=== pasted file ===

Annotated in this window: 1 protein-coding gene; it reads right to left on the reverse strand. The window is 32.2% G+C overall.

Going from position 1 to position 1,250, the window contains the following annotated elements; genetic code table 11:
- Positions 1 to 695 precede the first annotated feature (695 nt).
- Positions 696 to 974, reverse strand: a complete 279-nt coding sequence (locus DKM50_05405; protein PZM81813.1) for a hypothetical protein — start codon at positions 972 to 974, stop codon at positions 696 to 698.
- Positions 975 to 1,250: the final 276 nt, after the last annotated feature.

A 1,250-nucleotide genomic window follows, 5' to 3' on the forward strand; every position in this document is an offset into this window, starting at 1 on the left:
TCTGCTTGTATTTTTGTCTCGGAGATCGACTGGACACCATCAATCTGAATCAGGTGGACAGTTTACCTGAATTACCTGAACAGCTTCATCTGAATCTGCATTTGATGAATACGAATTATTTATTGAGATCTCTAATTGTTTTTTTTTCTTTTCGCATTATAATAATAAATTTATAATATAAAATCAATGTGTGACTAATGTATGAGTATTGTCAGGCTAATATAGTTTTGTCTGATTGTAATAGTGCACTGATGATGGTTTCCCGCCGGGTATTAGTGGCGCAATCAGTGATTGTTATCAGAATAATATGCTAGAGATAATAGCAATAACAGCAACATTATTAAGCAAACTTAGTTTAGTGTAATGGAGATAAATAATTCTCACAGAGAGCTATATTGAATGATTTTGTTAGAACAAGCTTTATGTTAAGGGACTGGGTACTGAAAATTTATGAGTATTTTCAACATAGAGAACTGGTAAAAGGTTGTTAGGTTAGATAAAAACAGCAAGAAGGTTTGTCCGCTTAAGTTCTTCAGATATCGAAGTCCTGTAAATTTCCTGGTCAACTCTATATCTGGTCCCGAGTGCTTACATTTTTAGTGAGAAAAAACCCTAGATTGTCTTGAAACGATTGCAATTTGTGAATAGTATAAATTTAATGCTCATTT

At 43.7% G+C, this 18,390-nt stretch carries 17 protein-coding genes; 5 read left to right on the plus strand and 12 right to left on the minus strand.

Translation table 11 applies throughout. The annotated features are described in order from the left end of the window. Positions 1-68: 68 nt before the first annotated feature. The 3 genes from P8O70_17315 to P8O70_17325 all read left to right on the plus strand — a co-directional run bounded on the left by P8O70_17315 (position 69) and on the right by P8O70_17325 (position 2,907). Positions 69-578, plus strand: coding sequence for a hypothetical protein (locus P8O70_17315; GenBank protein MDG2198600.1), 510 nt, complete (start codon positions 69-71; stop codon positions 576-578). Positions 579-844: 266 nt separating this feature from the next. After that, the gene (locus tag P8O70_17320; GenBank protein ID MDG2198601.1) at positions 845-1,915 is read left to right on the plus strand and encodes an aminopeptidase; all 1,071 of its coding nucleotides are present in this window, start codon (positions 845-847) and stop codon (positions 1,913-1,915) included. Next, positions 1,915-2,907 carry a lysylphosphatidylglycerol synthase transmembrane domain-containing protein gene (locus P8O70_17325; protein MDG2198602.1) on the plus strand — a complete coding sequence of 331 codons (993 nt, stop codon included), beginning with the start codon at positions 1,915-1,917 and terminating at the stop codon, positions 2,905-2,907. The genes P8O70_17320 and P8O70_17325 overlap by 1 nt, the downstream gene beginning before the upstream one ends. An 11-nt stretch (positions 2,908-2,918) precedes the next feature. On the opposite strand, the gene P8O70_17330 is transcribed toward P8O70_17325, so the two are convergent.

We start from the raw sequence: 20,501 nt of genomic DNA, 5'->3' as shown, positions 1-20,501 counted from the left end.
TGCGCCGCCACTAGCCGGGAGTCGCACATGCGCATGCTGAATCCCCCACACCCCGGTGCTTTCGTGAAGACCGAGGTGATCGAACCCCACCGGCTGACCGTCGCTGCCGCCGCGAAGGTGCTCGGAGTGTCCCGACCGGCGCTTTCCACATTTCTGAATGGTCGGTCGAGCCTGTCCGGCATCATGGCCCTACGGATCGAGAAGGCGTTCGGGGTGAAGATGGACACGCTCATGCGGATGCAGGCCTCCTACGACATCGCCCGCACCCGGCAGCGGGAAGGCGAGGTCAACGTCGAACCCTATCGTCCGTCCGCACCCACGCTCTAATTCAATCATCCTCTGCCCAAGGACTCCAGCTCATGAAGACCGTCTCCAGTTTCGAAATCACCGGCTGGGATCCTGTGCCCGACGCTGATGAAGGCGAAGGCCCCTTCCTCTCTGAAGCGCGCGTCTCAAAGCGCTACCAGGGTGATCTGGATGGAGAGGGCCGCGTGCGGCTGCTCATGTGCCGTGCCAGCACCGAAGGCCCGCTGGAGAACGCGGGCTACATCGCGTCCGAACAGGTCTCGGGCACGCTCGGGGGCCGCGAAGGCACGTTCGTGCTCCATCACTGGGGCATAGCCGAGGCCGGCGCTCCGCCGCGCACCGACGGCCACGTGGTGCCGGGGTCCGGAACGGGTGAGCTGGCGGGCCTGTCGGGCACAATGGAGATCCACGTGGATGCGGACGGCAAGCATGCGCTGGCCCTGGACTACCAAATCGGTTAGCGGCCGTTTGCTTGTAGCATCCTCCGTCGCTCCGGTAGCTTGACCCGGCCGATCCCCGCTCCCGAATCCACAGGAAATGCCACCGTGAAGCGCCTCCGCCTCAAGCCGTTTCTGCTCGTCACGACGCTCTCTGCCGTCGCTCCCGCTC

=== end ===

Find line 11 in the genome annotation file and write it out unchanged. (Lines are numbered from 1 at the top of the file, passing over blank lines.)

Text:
TGCGCCGCCACTAGCCGGGAGTCGCACATGCGCATGCTGAATCCCCCACACCCCGGTGCTTTCGTGAAGACCGAGGTGATCGAACCCCACCGGCTGACCGTCGCTGCCGCCGCGAAGGTGCTCGGAGTGTCCCGACCGGCGCTTTCCACATTTCTGAATGGTCGGTCGAGCCTGTCCGGCATCATGGCCCTACGGATCGAGAAGGCGTTCGGGGTGAAGATGGACACGCTCATGCGGATGCAGGCCTCCTACGACATCGCCCGCACCCGGCAGCGGGAAGGCGAGGTCAACGTCGAACCCTATCGTCCGTCCGCACCCACGCTCTAATTCAATCATCCTCTGCCCAAGGACTCCAGCTCATGAAGACCGTCTCCAGTTTCGAAATCACCGGCTGGGATCCTGTGCCCGACGCTGATGAAGGCGAAGGCCCCTTCCTCTCTGAAGCGCGCGTCTCAAAGCGCTACCAGGGTGATCTGGATGGAGAGGGCCGCGTGCGGCTGCTCATGTGCCGTGCCAGCACCGAAGGCCCGCTGGAGAACGCGGGCTACATCGCGTCCGAACAGGTCTCGGGCACGCTCGGGGGCCGCGAAGGCACGTTCGTGCTCCATCACTGGGGCATAGCCGAGGCCGGCGCTCCGCCGCGCACCGACGGCCACGTGGTGCCGGGGTCCGGAACGGGTGAGCTGGCGGGCCTGTCGGGCACAATGGAGATCCACGTGGATGCGGACGGCAAGCATGCGCTGGCCCTGGACTACCAAATCGGTTAGCGGCCGTTTGCTTGTAGCATCCTCCGTCGCTCCGGTAGCTTGACCCGGCCGATCCCCGCTCCCGAATCCACAGGAAATGCCACCGTGAAGCGCCTCCGCCTCAAGCCGTTTCTGCTCGTCACGACGCTCTCTGCCGTCGCTCCCGCTC